My mom does a lot of cooking.
With eight starving boys living in this house (and five girls who may or may not also be starving), making food is a pretty big deal and a task that takes up a good deal of her time.
I’m not going to make this about whether my mom is a good cook, however, because on a scale from excellent to burned cookies, she’s all over the place. I’ve had Once-in-a-Lifetime soups and Leftover Surprise that have been the absolute best thing ever (plus she makes REALLY good cheesecake!) but we’ve also had burned cookies, flat biscuits, and squash custard. The verdict is pretty well mixed.
(Note: when the homemade bread deflates in the oven, the result is bricks. Which, as luck would have it, make pretty decent toast.)
Rather than get myself in trouble by talking about all the not-so-fabulous food my mom has served us over the years, I thought I’d instead touch on the process behind Mom’s cooking: both the good and the not-so-good.
Perhaps the secret to all of Mom’s cooking success is that she doesn’t follow the recipe blindly. Instead, she keeps an open mind and adapts or makes substitutions when and where she feels necessary. Do the chocolate chip cookies call for an egg yolk? Nah, skip the hassle and just throw in a hefty dollop of sour cream. Same difference.
In fact, I think it’s fairly safe to say that Mom almost never follows a recipe 100%. Most of the things she’s using a recipe for are pretty simple anyway: bars, cookies, soup, biscuits, or some kind of crockpot wonder meal. If she decides to skip an ingredient or add something new, it’s pretty safe. And if not, well, that’s what eight starving boys are for, right?
Of course, the flip side of rarely using a recipe is that Mom has memorized the proportions of the things she makes most often and just eyeballs them instead. When making pancakes, she knows what the consistency of the end result ought to be and just keeps adding milk and flour until she gets there. Depending on how excited she gets about this, we could end up with a couple gallons of pancake batter by the time she’s got it close enough.Again: that’s what eight starving boys are for.
I should mention that Mom is also a “chase it around until most of the lumps are gone” kind of cook. So pancakes, especially squash pancakes, have the potentially to be very interesting.
Squash pancakes, for those unfortunate souls who have never had the rare privilege of trying them, are pretty much just ordinary pancakes with a few pounds of mashed squash added to the batter. In my mom’s kitchen, “mashed” is a term we use fairly loosely. Squash pancakes can end up pretty darn lumpy.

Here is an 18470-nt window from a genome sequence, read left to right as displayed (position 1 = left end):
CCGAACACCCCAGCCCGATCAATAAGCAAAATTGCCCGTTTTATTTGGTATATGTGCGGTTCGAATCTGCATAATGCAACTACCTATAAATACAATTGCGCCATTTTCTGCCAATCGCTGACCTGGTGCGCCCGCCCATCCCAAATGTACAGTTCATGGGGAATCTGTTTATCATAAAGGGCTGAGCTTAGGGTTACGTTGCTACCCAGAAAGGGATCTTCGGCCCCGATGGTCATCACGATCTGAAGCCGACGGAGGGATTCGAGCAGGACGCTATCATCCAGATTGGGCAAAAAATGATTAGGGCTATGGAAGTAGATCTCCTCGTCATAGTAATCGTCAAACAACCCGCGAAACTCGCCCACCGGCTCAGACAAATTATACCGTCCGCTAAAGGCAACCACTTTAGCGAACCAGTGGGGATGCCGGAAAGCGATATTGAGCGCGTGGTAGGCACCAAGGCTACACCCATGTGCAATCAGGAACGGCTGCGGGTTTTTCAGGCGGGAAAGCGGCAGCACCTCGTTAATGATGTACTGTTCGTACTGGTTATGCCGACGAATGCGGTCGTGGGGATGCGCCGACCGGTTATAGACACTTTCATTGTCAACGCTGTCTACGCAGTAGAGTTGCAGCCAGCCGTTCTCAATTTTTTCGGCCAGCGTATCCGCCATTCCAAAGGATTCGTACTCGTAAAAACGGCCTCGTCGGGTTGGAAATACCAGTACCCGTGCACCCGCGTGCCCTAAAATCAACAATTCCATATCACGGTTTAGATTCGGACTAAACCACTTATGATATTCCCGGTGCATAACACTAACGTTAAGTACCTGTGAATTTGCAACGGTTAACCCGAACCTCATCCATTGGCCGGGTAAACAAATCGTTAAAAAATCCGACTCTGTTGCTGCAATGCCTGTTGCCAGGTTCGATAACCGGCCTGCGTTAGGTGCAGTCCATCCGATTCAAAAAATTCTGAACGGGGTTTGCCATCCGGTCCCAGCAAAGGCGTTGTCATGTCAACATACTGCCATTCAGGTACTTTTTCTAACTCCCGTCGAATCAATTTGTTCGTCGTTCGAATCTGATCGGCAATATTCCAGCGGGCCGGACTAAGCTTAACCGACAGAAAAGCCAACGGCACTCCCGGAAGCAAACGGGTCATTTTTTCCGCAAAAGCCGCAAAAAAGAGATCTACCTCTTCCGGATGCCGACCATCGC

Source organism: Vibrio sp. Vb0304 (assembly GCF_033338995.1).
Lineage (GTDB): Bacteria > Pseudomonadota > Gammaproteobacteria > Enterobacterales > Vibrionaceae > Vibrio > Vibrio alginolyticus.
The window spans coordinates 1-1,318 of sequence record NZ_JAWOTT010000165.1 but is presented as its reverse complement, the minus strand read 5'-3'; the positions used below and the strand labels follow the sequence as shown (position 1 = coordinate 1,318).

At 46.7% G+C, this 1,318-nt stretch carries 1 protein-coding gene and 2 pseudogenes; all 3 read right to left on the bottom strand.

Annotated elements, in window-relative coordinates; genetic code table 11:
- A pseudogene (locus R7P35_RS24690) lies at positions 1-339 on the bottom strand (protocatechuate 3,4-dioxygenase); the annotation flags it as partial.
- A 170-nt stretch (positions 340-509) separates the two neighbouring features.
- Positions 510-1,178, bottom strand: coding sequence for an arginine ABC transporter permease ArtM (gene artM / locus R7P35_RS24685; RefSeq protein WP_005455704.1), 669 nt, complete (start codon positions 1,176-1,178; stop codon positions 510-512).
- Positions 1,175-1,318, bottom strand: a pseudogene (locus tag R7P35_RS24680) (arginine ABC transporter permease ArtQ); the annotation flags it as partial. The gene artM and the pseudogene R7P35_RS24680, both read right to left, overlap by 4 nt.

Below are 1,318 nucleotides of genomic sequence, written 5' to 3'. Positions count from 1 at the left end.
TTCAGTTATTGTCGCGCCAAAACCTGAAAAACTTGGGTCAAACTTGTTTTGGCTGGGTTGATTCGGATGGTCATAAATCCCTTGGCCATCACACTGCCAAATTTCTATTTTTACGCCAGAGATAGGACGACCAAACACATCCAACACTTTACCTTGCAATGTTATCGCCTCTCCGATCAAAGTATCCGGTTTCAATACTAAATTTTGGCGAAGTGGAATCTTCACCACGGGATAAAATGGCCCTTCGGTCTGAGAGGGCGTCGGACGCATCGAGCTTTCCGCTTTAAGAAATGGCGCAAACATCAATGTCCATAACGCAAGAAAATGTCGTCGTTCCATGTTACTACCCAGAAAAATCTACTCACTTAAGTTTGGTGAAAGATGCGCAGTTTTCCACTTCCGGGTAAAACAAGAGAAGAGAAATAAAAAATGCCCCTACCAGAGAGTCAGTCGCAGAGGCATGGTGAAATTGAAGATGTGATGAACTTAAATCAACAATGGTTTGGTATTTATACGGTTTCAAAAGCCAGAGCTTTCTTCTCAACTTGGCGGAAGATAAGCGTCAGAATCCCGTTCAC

In fact, in many cases Mom treats recipes like a rough guideline of what could potentially be used to cook something vaguely resembling the original dish. She has no problem with making changes to the suggested proportions if she feels the cookbook has it wrong. There was one time when she commented on the “cowardly amount of chili powder” one recipe called for. It was a deficiency she soon remedied. Apparently you can never have too much chili powder?
Another thing about Mom and cooking is that after eyeballing recipes for long, the accuracy of her measurements is highly questionable. I sometimes wonder if she even remembers what measuring cups are for. Around here, they’re used more often to convey “just about enough” of whatever she’s working with from the container to the mixing bowl instead of measuring out exactly what’s called for. Rather than measuring the amount of flour or honey needed for a batch of bread, Mom eyeballs it and throws in as much as “looks right.”
Since she’s been making bread with that recipe for 15 years, of course, I expect she knows by now what looks right, but her disregard for actually measuring things in recipes goes beyond that. The recipe for our chocolate birthday cakes calls for (no joke) exactly one dump of cocoa and two glugs of vanilla.
If you’re not used to cooking with Mom, that might be confusing. But in layman’s terms, that comes down to about 1/3 cup of cocoa and about two teaspoons of vanilla, erring on the side of more because you can never have too much vanilla.Clearly, following the recipe is something we’re not very good at. But around here, it’s our philosophy that if it eats, that’s good enough. Mom’s been using the glug-and-dump method for years now, and since we’ve all survived, I think that’s all the proof anyone needs that her way works.
Author’s note: After this long spiel about Mom and cooking, I feel anyone else would have found a way to throw in at least one pop culture reference to some hit cooking show. But since I have never actually watched a cooking show, really the only thing I can say is that as far as I can tell, people on cooking shows spend way too much time cooking fiddly little cupcakes or have spotless kitchens and way more spotless cooking utensils than are good for them. Not only does that seem like an incredibly unrealistic representation of how cooking actually happens in the real world, but I feel like I can find plenty of other ways to waste my time. Which is why I’ll leave it up to you to decide what kind of sarcastic cooking show reference would have otherwise gone here.